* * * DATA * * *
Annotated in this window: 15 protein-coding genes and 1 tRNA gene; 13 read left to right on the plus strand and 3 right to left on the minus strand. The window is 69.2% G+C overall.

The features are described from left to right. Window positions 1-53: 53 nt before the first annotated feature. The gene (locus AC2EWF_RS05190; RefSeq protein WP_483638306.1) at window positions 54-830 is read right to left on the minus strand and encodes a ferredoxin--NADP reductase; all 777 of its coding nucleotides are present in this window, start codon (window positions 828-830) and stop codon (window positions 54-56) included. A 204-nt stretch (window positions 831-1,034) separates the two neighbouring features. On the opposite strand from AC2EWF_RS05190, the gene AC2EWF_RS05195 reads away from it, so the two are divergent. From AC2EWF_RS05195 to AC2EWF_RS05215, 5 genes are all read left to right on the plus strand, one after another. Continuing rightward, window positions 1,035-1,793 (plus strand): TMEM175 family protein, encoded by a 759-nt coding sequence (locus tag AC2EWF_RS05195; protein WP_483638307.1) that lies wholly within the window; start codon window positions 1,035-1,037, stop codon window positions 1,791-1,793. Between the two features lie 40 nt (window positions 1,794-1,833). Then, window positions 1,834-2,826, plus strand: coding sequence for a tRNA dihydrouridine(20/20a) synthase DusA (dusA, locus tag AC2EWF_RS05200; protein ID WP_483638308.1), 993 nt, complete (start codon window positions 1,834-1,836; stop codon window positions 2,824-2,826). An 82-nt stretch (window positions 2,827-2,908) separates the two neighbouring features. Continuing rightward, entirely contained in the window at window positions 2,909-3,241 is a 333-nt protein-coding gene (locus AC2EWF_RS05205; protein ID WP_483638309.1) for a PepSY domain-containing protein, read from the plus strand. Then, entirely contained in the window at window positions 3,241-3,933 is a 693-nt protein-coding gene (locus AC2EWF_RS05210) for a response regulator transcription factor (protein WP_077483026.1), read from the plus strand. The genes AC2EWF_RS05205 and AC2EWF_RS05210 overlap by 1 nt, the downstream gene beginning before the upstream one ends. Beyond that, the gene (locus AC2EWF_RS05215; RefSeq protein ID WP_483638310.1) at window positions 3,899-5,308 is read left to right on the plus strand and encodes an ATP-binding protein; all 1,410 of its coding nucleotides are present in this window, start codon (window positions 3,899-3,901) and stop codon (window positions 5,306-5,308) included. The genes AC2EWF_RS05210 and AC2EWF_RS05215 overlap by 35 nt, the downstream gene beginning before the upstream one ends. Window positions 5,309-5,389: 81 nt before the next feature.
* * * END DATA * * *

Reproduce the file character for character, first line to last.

Annotated in this window: 15 protein-coding genes and 1 tRNA gene; 13 read left to right on the plus strand and 3 right to left on the minus strand. The window is 69.2% G+C overall.

The features are described from left to right. Window positions 1-53: 53 nt before the first annotated feature. The gene (locus AC2EWF_RS05190; RefSeq protein WP_483638306.1) at window positions 54-830 is read right to left on the minus strand and encodes a ferredoxin--NADP reductase; all 777 of its coding nucleotides are present in this window, start codon (window positions 828-830) and stop codon (window positions 54-56) included. A 204-nt stretch (window positions 831-1,034) separates the two neighbouring features. On the opposite strand from AC2EWF_RS05190, the gene AC2EWF_RS05195 reads away from it, so the two are divergent. From AC2EWF_RS05195 to AC2EWF_RS05215, 5 genes are all read left to right on the plus strand, one after another. Continuing rightward, window positions 1,035-1,793 (plus strand): TMEM175 family protein, encoded by a 759-nt coding sequence (locus tag AC2EWF_RS05195; protein WP_483638307.1) that lies wholly within the window; start codon window positions 1,035-1,037, stop codon window positions 1,791-1,793. Between the two features lie 40 nt (window positions 1,794-1,833). Then, window positions 1,834-2,826, plus strand: coding sequence for a tRNA dihydrouridine(20/20a) synthase DusA (dusA, locus tag AC2EWF_RS05200; protein ID WP_483638308.1), 993 nt, complete (start codon window positions 1,834-1,836; stop codon window positions 2,824-2,826). An 82-nt stretch (window positions 2,827-2,908) separates the two neighbouring features. Continuing rightward, entirely contained in the window at window positions 2,909-3,241 is a 333-nt protein-coding gene (locus AC2EWF_RS05205; protein ID WP_483638309.1) for a PepSY domain-containing protein, read from the plus strand. Then, entirely contained in the window at window positions 3,241-3,933 is a 693-nt protein-coding gene (locus AC2EWF_RS05210) for a response regulator transcription factor (protein WP_077483026.1), read from the plus strand. The genes AC2EWF_RS05205 and AC2EWF_RS05210 overlap by 1 nt, the downstream gene beginning before the upstream one ends. Beyond that, the gene (locus AC2EWF_RS05215; RefSeq protein ID WP_483638310.1) at window positions 3,899-5,308 is read left to right on the plus strand and encodes an ATP-binding protein; all 1,410 of its coding nucleotides are present in this window, start codon (window positions 3,899-3,901) and stop codon (window positions 5,306-5,308) included. The genes AC2EWF_RS05210 and AC2EWF_RS05215 overlap by 35 nt, the downstream gene beginning before the upstream one ends. Window positions 5,309-5,389: 81 nt before the next feature.